Nine Inch Nail mainman Trent Reznor recently discussed the importance of creative music presentation, focusing on several aspects of the overall band image, primarily live performance and the entire concert experience.
"I've always enjoyed the idea of presenting the band in an interesting way and paying attention to the production and the stage design because I think it frames the music," the singer said (via Noisecreep). "And if you're paying to come see a show I think you should be taken into a different place and it should be an experience that's not just for your ears, but it envelops you."
As far as "The Slip" follow-up is considered, the frontman described the record as more of an electronic effort, pointing out that he took the direction he though was best at the moment.
"I think with this record, I didn't go into it with an agenda of 'it's going to be this or that,'" Reznor said. "I sat down and from a very pure place went with what feels right and songs started coming out. Generally I would say the album is more electronic in nature. It's more exciting to me than loud banging drums. 'The Slip,' the last record, was very much made to sound like it was in a garage with loud banging drums and what not."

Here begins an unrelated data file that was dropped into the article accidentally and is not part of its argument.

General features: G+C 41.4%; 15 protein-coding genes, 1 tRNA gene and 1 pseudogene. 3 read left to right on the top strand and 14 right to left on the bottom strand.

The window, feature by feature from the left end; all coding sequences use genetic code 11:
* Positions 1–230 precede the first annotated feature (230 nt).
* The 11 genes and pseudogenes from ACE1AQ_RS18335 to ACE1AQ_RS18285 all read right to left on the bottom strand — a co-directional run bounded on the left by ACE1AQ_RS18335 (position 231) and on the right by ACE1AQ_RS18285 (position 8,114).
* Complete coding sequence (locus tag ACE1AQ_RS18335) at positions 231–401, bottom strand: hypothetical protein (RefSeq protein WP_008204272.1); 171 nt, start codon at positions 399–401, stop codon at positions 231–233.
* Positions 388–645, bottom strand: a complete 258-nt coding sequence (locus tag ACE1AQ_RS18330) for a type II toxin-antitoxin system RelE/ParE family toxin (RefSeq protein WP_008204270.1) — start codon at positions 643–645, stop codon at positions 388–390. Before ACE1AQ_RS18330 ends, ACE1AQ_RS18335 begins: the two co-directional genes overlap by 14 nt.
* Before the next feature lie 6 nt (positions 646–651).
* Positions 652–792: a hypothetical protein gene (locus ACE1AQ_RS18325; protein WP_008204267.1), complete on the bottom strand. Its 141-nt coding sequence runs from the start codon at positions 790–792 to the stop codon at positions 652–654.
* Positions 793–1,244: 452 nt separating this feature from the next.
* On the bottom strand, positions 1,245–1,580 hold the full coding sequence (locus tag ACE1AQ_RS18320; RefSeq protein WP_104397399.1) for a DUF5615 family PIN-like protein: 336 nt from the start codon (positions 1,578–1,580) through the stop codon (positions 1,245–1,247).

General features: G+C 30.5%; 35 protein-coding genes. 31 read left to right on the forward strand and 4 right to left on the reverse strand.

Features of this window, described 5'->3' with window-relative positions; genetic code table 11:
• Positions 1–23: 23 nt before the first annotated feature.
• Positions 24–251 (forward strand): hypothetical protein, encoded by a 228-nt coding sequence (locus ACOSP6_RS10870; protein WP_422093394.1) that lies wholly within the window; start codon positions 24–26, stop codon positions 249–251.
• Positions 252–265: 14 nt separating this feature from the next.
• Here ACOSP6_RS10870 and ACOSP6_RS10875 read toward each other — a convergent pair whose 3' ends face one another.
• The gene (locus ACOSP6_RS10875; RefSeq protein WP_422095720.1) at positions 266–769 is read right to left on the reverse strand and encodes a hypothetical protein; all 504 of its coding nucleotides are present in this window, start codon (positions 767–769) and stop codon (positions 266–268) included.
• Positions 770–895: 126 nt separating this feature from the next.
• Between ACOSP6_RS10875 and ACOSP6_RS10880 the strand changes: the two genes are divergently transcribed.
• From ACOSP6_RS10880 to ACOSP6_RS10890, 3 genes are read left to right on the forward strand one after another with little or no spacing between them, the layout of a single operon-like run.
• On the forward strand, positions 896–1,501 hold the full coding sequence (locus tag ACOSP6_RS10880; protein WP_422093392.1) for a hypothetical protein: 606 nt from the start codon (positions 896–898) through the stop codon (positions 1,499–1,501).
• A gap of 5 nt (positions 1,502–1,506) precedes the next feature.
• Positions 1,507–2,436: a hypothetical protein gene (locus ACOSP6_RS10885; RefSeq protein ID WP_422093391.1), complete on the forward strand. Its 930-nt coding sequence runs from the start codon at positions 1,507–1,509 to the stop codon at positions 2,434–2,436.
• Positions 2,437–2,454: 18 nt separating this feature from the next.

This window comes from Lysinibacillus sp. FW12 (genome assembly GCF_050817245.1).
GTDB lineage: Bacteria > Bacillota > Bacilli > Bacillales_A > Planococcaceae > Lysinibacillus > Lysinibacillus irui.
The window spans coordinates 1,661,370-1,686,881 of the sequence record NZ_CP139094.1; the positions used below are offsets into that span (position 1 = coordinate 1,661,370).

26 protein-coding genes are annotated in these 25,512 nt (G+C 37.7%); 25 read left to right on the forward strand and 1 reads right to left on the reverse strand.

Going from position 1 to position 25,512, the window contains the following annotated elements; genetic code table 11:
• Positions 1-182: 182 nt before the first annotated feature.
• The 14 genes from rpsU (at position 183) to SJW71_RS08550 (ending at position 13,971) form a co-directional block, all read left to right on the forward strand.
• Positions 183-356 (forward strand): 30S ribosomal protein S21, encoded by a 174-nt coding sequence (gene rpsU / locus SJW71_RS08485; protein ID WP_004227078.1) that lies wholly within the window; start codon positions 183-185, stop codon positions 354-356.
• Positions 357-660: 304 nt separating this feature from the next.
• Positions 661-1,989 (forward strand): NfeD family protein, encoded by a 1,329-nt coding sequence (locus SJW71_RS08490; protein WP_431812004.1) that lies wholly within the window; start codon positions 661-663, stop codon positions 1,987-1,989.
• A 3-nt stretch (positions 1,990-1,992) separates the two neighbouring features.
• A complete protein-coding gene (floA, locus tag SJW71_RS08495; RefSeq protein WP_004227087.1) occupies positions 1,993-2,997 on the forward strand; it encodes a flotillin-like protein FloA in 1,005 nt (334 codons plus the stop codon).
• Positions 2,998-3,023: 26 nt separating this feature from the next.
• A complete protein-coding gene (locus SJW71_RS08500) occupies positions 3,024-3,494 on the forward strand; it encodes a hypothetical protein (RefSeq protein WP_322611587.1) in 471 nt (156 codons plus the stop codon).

During a separate interview on the "Kevin & Bean Show," Reznor reached the subject of online streaming services which he thinks are taking advantage of musicians.
"I think that if a new platform emerged that could be the next big channel of the way people consume music - and at the same time it carves out some rights for the actual people that are making the music, and provides them with some tools and a way to curate their own material in a way that presents it hey way they'd like it to be presented - that feels like something worth fighting for," the singer said (via Theprp.com)
As an eighth release in the NIN opus, "Hesitation Marks" is set for a September 3 release via Columbia Records. The group's previous effort, "The Slip," dropped back in 2008, debuting at No. 13 on the Billboard 200 chart with 98,000 copies sold in the US within the first week.